Zion New Jerusalem Church, under the direction of Rev. Inman Otey, honored alumni of Fisk University during their worship service. As graduates shared their stories, many commented and said, “Amen” in agreement.
Rev. Otey’s sermon about Fisk was entitled, ‘Fisk is a Divine Work of Art,’ using as a text James 2:22.
“You see that his faith and his actions were working together, and his faith was made complete by what he did,” Rev. Otey. “It contains jewels of knowledge known around the world through various forms of art and literature. It has a culture to make our dreams come alive!”
Otey indicated some artists working at Fisk included: Langston Hughes, W.E. B. Dubois, Aaron Douglas, James Weldon Johnson, and Arna Bontemps.
Jane Fort attended nursery school at Fisk and also took music lessons there while attending elementary school. She is a 1955 graduate of Fisk. Jane is a social science major and did further study at the University of Massachusetts at Amherst where she received her Master’s and her Ph.D. degrees. She said everyone was respectful of each other and welcomed the academic forces that continue to this day. Jane’s father and grandfather attended Fisk University, so the Fisk family tradition goes back several generations.
Matthew Walker, Jr. was a student at Fisk during the Student Sit-Ins. Walker said that one faculty member, Nelson Fuson, and his wife helped to integrate the campus. There were faculty members of different races who lived and worked on the campus. Fuson was a Quaker and helped with the Civil Rights training of the Fisk students. During preparation for the movement, Rev. James Lawson, one of the trainers for the movement, needed a church to use as a base to train the students. He selected Clark Memorial United Methodist Church for this purpose. Dr. Stephen Wright was president during the ‘60s. Matthew, Jr. said he is impressed by the new president, whom he said was “starting a Renaissance movement at Fisk, bringing it back to the way it was.”
Li’Fran Fort, art professor at Fisk, studied under the great art professor extraordinaire, Aaron Douglas. She attended Ford Greene Elementary and Pearl High School. She is a 1955 graduate of Fisk. Li’Fran has been on the faculty at Fisk University for 29 years.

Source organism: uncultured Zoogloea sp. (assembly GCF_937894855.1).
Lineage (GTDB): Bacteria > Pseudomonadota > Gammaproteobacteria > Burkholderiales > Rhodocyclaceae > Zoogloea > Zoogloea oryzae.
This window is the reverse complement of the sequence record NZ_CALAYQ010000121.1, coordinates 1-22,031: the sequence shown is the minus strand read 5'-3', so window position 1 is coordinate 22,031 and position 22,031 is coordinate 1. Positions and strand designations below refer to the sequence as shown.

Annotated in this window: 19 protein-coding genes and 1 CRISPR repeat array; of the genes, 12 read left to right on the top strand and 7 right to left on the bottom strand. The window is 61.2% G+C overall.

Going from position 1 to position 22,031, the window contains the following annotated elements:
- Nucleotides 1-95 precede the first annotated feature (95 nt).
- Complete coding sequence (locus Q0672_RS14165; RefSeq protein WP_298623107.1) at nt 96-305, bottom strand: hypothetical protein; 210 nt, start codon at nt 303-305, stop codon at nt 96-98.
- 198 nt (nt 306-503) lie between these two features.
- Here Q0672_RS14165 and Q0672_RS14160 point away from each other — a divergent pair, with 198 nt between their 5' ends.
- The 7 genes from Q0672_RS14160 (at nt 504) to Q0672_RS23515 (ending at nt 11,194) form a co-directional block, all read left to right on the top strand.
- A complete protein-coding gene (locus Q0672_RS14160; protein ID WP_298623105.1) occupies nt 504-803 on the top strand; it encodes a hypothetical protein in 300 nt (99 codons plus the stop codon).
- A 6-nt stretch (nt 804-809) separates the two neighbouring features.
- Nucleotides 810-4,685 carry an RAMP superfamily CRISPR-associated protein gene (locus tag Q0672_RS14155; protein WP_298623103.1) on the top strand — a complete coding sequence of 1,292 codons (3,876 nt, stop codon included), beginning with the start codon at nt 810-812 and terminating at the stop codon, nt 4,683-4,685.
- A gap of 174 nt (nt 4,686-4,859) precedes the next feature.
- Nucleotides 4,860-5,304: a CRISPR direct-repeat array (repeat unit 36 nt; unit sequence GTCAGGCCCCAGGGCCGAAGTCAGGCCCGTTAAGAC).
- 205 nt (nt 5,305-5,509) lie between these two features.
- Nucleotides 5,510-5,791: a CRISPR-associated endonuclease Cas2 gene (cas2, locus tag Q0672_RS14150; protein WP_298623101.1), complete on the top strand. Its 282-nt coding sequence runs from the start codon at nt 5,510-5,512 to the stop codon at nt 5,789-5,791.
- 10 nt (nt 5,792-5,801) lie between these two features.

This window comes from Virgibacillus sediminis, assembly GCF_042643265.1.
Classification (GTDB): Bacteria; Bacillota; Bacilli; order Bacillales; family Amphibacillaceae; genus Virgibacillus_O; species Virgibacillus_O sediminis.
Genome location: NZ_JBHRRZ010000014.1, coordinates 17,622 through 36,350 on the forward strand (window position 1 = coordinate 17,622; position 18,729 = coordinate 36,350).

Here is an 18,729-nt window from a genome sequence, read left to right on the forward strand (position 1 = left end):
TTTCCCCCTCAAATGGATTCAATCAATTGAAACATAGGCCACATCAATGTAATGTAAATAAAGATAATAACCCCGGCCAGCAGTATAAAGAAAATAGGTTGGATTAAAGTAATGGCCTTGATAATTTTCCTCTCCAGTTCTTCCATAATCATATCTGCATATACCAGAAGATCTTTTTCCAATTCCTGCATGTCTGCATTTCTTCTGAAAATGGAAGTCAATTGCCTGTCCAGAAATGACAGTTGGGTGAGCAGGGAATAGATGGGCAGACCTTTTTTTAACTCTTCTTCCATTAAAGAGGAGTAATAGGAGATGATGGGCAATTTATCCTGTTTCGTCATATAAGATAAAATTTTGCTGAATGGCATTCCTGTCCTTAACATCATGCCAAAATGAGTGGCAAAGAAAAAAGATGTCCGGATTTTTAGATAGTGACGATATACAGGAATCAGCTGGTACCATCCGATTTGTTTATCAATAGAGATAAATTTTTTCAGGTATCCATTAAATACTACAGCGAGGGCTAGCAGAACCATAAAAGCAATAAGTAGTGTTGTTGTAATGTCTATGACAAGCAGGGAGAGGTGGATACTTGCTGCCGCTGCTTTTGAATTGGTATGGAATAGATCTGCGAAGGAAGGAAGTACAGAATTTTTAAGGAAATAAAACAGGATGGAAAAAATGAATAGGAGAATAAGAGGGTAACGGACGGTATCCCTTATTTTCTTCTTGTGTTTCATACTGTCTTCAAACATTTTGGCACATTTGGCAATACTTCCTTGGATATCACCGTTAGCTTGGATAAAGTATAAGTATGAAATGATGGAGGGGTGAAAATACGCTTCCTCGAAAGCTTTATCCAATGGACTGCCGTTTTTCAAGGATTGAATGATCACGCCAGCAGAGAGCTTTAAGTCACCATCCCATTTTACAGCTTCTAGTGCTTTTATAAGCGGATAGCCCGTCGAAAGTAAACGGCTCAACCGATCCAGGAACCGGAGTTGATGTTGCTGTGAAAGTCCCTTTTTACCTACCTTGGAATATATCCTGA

“My first mentor, Newton Holiday, encouraged me during art classes at Pearl High School,” she said. “It was due to him that I pursued a career in art.”
Aaron Douglas wrote a book in which he discusses how talented he thinks Li’Fran Fort was, stating she was one of his best students. The Aaron Douglas Gallery is one of the unique aspects of Fisk on display. Many public school students have gone on field trips to see this magnificent display of art.
Carol Creswell-Betsch is a 1955 graduate of Fisk University. She received her Master’s degree in ‘library science’ from Peabody College and her Ed.D. from the University of Massachusetts at Amherst. Her parents were also graduates of Fisk.
Her father was the Controller at one time and her mother had been the Curator at the Carl Van Vechten Gallery. Carol remembers her time at Fisk when there was integrated housing for the faculty. Everyone was engaged in educational discourse, and race was not a major factor.
“I hope that Fisk can continue to meet the challenges of the day,” said Carol. She noted that the campus has evolved significantly through music and art. A new science center has been built on the campus to continue its historic legacy of academic excellence.
Lisa Otey Spencer, daughter of Ron Otey, was in attendance on this Fisk Sunday, and shared in the service at the request of her cousin, Rev. Otey by reading ‘The Negro Speaks of Rivers’ by Langston Hughes. She also said that Louis Gregory, a member of the Baha’i faith, attended Fisk and participated in the Sit-In. He has written a book, entitled, Pupil of the Eye.
Fisk University is a member of the HBCU family. Fisk and all HBCU schools provide a need for students in the Black community. The Tom Joyner Show, which is broadcast in many cities, supports the HBCU legacy by recognizing and promoting them. Joyner awards scholarships to deserving students from his foundation and focuses on an HBCU school each month. ‘A Mind is a Terrible to Waste!’